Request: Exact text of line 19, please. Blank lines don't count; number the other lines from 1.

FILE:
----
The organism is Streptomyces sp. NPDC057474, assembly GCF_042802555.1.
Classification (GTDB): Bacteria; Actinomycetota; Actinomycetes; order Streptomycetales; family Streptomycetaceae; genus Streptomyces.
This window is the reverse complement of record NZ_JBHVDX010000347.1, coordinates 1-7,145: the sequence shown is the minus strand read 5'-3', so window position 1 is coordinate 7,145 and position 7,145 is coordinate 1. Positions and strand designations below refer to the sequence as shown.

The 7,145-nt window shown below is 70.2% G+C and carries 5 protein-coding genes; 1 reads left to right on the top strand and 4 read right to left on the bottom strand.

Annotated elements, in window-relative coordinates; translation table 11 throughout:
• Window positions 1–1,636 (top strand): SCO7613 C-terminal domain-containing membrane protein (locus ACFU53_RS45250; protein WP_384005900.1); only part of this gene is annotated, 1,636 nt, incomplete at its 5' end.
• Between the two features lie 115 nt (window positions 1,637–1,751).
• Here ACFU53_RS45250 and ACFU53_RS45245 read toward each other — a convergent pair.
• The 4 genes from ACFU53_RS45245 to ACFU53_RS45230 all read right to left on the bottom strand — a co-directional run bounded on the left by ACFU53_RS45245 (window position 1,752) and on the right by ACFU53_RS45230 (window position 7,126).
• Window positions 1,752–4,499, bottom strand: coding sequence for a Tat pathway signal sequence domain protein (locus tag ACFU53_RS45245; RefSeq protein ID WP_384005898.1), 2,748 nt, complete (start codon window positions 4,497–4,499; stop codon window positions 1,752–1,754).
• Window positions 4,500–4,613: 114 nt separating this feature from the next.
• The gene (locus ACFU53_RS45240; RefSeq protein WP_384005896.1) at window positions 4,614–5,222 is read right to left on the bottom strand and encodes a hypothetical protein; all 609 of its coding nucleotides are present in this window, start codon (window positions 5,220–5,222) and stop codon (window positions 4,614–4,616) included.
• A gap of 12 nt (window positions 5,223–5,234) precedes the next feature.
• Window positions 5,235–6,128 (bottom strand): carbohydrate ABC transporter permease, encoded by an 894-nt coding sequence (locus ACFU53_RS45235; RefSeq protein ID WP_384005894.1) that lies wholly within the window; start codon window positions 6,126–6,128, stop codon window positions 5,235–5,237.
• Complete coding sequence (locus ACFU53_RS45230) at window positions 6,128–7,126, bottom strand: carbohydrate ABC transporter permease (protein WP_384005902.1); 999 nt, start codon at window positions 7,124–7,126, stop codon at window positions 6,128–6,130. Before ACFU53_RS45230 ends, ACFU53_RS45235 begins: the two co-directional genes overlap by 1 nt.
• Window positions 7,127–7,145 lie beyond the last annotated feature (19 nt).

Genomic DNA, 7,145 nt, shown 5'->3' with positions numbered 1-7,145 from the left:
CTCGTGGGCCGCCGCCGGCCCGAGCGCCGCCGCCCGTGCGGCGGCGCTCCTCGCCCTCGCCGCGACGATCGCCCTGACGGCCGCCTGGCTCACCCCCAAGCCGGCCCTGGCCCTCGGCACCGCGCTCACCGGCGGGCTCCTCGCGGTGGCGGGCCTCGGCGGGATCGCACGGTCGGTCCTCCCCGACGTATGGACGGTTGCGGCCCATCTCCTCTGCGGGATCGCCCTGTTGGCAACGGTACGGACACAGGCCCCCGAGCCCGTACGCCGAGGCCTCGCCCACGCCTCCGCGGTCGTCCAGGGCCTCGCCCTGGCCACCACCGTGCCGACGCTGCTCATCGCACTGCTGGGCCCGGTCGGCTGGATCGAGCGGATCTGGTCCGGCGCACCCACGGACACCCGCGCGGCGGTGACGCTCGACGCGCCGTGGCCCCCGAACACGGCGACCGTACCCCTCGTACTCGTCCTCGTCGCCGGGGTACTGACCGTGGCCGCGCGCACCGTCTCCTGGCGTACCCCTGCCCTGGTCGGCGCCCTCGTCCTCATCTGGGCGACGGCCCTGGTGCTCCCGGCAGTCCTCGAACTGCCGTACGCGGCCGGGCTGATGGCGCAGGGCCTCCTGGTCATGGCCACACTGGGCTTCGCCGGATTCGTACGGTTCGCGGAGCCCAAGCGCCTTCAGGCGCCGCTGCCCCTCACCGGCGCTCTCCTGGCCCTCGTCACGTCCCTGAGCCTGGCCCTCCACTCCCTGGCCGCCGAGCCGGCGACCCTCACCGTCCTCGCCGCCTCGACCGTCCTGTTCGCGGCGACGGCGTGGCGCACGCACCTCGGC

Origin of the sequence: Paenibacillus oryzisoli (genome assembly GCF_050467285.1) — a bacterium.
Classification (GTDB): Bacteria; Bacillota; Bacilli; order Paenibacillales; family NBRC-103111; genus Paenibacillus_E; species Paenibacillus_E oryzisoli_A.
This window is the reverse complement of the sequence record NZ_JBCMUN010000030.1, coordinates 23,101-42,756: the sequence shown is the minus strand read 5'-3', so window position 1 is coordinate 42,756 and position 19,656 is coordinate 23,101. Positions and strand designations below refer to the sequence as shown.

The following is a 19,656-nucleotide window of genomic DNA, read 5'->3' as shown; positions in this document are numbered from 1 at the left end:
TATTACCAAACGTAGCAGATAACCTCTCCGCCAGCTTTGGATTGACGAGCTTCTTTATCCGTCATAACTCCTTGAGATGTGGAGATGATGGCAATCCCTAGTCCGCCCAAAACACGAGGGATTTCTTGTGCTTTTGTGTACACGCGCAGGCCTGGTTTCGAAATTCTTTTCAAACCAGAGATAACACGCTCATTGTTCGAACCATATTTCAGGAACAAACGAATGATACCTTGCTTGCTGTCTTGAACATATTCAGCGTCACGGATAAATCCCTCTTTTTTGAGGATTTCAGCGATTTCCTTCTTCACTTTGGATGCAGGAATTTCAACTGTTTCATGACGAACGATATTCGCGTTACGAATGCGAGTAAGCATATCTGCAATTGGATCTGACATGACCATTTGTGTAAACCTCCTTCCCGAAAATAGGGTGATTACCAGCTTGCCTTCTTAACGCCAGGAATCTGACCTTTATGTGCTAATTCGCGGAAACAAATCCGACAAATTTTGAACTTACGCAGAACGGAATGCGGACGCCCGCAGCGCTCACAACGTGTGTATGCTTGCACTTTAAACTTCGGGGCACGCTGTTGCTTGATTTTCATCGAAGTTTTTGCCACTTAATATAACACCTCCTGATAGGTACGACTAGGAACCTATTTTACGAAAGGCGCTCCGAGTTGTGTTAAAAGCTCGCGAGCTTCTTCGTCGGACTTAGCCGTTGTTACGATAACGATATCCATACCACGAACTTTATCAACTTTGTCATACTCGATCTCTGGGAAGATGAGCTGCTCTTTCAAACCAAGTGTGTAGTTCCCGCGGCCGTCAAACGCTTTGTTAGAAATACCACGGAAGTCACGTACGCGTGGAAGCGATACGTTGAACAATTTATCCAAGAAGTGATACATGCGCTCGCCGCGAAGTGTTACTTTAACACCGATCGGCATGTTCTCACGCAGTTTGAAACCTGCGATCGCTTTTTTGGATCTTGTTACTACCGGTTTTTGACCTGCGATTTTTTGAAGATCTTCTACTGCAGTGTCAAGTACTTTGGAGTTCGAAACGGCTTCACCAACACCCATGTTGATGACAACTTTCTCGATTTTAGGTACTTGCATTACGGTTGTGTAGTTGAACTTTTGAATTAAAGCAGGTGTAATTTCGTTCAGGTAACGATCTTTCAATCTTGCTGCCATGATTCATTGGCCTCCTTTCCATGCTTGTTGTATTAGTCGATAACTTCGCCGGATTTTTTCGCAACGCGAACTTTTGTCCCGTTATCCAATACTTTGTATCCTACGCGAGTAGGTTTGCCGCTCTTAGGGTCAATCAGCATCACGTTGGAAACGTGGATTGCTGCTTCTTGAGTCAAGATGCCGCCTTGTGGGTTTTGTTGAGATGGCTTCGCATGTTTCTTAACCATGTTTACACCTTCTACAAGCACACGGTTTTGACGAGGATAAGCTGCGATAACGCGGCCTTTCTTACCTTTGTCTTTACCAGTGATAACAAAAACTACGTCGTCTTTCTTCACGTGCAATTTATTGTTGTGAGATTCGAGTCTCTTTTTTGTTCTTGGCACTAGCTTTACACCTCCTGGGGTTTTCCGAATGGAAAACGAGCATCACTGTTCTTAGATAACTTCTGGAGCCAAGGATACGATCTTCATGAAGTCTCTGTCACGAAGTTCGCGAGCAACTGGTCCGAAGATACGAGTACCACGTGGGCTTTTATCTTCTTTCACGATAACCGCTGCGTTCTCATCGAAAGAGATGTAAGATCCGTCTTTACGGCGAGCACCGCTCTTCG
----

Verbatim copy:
Origin of the sequence: Paenibacillus oryzisoli (genome assembly GCF_050467285.1) — a bacterium.